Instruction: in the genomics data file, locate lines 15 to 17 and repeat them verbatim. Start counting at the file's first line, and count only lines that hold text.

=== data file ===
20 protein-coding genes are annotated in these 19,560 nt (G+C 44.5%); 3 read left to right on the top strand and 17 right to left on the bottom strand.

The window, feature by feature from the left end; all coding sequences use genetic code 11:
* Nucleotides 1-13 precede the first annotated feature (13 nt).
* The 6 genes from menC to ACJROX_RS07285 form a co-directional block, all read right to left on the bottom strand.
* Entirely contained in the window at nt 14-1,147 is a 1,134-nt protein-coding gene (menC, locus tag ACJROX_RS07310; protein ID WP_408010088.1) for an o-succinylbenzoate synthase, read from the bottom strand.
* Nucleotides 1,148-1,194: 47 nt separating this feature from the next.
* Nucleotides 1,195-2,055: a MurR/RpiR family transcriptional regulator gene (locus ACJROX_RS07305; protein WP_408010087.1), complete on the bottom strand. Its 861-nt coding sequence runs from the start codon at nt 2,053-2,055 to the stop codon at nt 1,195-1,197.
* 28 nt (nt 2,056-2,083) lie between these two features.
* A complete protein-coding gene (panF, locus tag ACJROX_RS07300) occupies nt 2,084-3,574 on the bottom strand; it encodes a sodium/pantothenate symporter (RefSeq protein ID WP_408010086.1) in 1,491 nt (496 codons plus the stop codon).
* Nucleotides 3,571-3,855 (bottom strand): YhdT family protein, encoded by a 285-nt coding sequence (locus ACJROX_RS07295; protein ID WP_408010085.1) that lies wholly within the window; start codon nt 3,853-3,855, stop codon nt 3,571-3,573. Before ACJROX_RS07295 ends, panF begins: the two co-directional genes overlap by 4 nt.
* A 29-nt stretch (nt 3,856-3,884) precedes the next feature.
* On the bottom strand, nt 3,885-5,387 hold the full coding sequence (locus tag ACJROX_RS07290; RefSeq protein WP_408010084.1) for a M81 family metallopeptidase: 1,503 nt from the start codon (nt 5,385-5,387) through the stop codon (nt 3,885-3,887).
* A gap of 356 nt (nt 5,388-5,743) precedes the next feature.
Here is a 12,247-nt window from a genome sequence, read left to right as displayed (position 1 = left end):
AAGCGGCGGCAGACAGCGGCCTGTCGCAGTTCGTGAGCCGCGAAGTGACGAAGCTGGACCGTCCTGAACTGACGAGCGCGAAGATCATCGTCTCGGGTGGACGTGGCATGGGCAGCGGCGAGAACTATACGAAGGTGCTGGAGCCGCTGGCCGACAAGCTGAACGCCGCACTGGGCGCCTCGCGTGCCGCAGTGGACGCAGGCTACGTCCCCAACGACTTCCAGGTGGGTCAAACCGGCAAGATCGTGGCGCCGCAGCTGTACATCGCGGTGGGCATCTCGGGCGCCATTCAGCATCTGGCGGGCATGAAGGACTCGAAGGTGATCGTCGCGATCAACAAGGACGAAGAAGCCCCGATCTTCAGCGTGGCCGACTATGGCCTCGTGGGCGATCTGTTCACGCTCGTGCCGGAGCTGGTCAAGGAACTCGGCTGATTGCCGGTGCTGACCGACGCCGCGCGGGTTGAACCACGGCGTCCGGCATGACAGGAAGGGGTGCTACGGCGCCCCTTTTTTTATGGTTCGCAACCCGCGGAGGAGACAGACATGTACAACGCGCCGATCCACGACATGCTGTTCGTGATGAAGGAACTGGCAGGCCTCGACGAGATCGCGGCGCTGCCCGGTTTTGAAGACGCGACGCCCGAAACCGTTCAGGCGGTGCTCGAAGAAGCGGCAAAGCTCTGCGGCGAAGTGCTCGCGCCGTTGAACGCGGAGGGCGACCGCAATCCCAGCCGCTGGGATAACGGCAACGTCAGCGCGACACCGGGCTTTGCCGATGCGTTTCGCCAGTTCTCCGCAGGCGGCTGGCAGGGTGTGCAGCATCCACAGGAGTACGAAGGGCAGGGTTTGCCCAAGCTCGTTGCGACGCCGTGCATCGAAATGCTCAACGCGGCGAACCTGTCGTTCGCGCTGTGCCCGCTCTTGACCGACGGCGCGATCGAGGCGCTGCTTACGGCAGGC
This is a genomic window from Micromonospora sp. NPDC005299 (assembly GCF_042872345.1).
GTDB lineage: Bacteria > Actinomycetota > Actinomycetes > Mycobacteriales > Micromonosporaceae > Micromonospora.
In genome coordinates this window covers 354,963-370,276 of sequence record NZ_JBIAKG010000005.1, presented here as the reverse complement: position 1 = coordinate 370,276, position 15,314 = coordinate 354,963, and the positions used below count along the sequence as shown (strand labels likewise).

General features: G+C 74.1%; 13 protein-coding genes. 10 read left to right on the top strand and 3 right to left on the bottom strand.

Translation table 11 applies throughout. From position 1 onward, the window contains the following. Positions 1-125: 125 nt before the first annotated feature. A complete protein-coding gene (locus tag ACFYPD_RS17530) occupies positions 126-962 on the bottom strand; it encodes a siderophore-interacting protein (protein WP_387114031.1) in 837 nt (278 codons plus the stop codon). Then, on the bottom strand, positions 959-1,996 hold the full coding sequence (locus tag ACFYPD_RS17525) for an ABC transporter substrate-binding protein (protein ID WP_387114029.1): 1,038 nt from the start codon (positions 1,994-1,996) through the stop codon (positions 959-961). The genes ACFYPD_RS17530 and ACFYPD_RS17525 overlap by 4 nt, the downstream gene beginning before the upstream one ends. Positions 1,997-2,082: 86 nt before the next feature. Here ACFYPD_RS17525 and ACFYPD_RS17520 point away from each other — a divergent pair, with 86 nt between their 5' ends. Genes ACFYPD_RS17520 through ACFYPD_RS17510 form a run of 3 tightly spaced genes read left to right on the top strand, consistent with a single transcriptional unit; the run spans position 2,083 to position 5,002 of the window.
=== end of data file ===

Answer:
AAGCGGCGGCAGACAGCGGCCTGTCGCAGTTCGTGAGCCGCGAAGTGACGAAGCTGGACCGTCCTGAACTGACGAGCGCGAAGATCATCGTCTCGGGTGGACGTGGCATGGGCAGCGGCGAGAACTATACGAAGGTGCTGGAGCCGCTGGCCGACAAGCTGAACGCCGCACTGGGCGCCTCGCGTGCCGCAGTGGACGCAGGCTACGTCCCCAACGACTTCCAGGTGGGTCAAACCGGCAAGATCGTGGCGCCGCAGCTGTACATCGCGGTGGGCATCTCGGGCGCCATTCAGCATCTGGCGGGCATGAAGGACTCGAAGGTGATCGTCGCGATCAACAAGGACGAAGAAGCCCCGATCTTCAGCGTGGCCGACTATGGCCTCGTGGGCGATCTGTTCACGCTCGTGCCGGAGCTGGTCAAGGAACTCGGCTGATTGCCGGTGCTGACCGACGCCGCGCGGGTTGAACCACGGCGTCCGGCATGACAGGAAGGGGTGCTACGGCGCCCCTTTTTTTATGGTTCGCAACCCGCGGAGGAGACAGACATGTACAACGCGCCGATCCACGACATGCTGTTCGTGATGAAGGAACTGGCAGGCCTCGACGAGATCGCGGCGCTGCCCGGTTTTGAAGACGCGACGCCCGAAACCGTTCAGGCGGTGCTCGAAGAAGCGGCAAAGCTCTGCGGCGAAGTGCTCGCGCCGTTGAACGCGGAGGGCGACCGCAATCCCAGCCGCTGGGATAACGGCAACGTCAGCGCGACACCGGGCTTTGCCGATGCGTTTCGCCAGTTCTCCGCAGGCGGCTGGCAGGGTGTGCAGCATCCACAGGAGTACGAAGGGCAGGGTTTGCCCAAGCTCGTTGCGACGCCGTGCATCGAAATGCTCAACGCGGCGAACCTGTCGTTCGCGCTGTGCCCGCTCTTGACCGACGGCGCGATCGAGGCGCTGCTTACGGCAGGC
This is a genomic window from Micromonospora sp. NPDC005299 (assembly GCF_042872345.1).
GTDB lineage: Bacteria > Actinomycetota > Actinomycetes > Mycobacteriales > Micromonosporaceae > Micromonospora.